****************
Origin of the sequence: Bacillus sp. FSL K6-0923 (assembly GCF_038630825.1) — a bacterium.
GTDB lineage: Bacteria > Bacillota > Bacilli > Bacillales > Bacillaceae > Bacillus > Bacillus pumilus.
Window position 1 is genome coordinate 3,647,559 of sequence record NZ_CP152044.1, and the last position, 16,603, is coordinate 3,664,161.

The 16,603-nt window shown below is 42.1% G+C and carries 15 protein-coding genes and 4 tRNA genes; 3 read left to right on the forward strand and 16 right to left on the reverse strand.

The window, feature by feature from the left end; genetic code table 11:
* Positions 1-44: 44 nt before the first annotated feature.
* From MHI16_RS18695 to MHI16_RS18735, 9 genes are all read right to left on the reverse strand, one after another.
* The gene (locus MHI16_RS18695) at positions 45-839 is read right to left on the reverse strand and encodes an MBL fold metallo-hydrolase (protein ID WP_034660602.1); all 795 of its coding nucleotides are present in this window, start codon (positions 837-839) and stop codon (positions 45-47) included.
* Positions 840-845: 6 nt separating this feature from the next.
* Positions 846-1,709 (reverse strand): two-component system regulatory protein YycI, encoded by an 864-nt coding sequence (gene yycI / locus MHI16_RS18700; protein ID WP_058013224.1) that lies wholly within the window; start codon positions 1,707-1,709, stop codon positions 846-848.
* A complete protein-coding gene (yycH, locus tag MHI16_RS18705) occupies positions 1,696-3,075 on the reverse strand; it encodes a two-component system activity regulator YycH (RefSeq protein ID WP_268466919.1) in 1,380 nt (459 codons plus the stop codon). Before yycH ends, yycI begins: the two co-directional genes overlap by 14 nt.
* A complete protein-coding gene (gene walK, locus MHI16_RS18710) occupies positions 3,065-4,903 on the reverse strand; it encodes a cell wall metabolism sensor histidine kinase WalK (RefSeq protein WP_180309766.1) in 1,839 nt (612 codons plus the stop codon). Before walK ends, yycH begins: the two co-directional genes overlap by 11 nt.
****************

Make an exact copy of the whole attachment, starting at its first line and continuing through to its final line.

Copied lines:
Origin of the sequence: Bacillus sp. FSL K6-0923 (assembly GCF_038630825.1) — a bacterium.
GTDB lineage: Bacteria > Bacillota > Bacilli > Bacillales > Bacillaceae > Bacillus > Bacillus pumilus.
Window position 1 is genome coordinate 3,647,559 of sequence record NZ_CP152044.1, and the last position, 16,603, is coordinate 3,664,161.

The 16,603-nt window shown below is 42.1% G+C and carries 15 protein-coding genes and 4 tRNA genes; 3 read left to right on the forward strand and 16 right to left on the reverse strand.

The window, feature by feature from the left end; genetic code table 11:
* Positions 1-44: 44 nt before the first annotated feature.
* From MHI16_RS18695 to MHI16_RS18735, 9 genes are all read right to left on the reverse strand, one after another.
* The gene (locus MHI16_RS18695) at positions 45-839 is read right to left on the reverse strand and encodes an MBL fold metallo-hydrolase (protein ID WP_034660602.1); all 795 of its coding nucleotides are present in this window, start codon (positions 837-839) and stop codon (positions 45-47) included.
* Positions 840-845: 6 nt separating this feature from the next.
* Positions 846-1,709 (reverse strand): two-component system regulatory protein YycI, encoded by an 864-nt coding sequence (gene yycI / locus MHI16_RS18700; protein ID WP_058013224.1) that lies wholly within the window; start codon positions 1,707-1,709, stop codon positions 846-848.
* A complete protein-coding gene (yycH, locus tag MHI16_RS18705) occupies positions 1,696-3,075 on the reverse strand; it encodes a two-component system activity regulator YycH (RefSeq protein ID WP_268466919.1) in 1,380 nt (459 codons plus the stop codon). Before yycH ends, yycI begins: the two co-directional genes overlap by 14 nt.
* A complete protein-coding gene (gene walK, locus MHI16_RS18710) occupies positions 3,065-4,903 on the reverse strand; it encodes a cell wall metabolism sensor histidine kinase WalK (RefSeq protein WP_180309766.1) in 1,839 nt (612 codons plus the stop codon). Before walK ends, yycH begins: the two co-directional genes overlap by 11 nt.